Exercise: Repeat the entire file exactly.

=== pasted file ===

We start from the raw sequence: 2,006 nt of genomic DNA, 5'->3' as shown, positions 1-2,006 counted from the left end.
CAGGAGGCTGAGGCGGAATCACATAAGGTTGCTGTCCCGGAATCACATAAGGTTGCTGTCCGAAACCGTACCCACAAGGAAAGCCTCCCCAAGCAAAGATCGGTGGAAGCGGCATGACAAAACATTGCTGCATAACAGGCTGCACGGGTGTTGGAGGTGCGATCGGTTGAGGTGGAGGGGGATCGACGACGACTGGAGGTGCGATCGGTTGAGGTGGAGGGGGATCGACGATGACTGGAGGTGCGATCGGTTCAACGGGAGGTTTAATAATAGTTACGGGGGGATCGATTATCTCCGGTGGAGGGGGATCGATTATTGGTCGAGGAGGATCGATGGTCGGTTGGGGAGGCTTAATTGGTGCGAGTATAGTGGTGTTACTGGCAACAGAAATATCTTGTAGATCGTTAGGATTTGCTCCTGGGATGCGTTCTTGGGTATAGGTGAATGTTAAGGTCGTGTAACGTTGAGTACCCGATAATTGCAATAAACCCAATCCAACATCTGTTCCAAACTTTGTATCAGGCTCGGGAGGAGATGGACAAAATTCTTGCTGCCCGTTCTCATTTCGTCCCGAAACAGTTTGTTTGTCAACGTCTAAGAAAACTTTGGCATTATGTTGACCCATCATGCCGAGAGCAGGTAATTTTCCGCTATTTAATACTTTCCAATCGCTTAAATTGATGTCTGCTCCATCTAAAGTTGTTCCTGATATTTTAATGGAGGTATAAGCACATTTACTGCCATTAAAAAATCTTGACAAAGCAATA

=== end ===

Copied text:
We start from the raw sequence: 2,006 nt of genomic DNA, 5'->3' as shown, positions 1-2,006 counted from the left end.
CAGGAGGCTGAGGCGGAATCACATAAGGTTGCTGTCCCGGAATCACATAAGGTTGCTGTCCGAAACCGTACCCACAAGGAAAGCCTCCCCAAGCAAAGATCGGTGGAAGCGGCATGACAAAACATTGCTGCATAACAGGCTGCACGGGTGTTGGAGGTGCGATCGGTTGAGGTGGAGGGGGATCGACGACGACTGGAGGTGCGATCGGTTGAGGTGGAGGGGGATCGACGATGACTGGAGGTGCGATCGGTTCAACGGGAGGTTTAATAATAGTTACGGGGGGATCGATTATCTCCGGTGGAGGGGGATCGATTATTGGTCGAGGAGGATCGATGGTCGGTTGGGGAGGCTTAATTGGTGCGAGTATAGTGGTGTTACTGGCAACAGAAATATCTTGTAGATCGTTAGGATTTGCTCCTGGGATGCGTTCTTGGGTATAGGTGAATGTTAAGGTCGTGTAACGTTGAGTACCCGATAATTGCAATAAACCCAATCCAACATCTGTTCCAAACTTTGTATCAGGCTCGGGAGGAGATGGACAAAATTCTTGCTGCCCGTTCTCATTTCGTCCCGAAACAGTTTGTTTGTCAACGTCTAAGAAAACTTTGGCATTATGTTGACCCATCATGCCGAGAGCAGGTAATTTTCCGCTATTTAATACTTTCCAATCGCTTAAATTGATGTCTGCTCCATCTAAAGTTGTTCCTGATATTTTAATGGAGGTATAAGCACATTTACTGCCATTAAAAAATCTTGACAAAGCAATA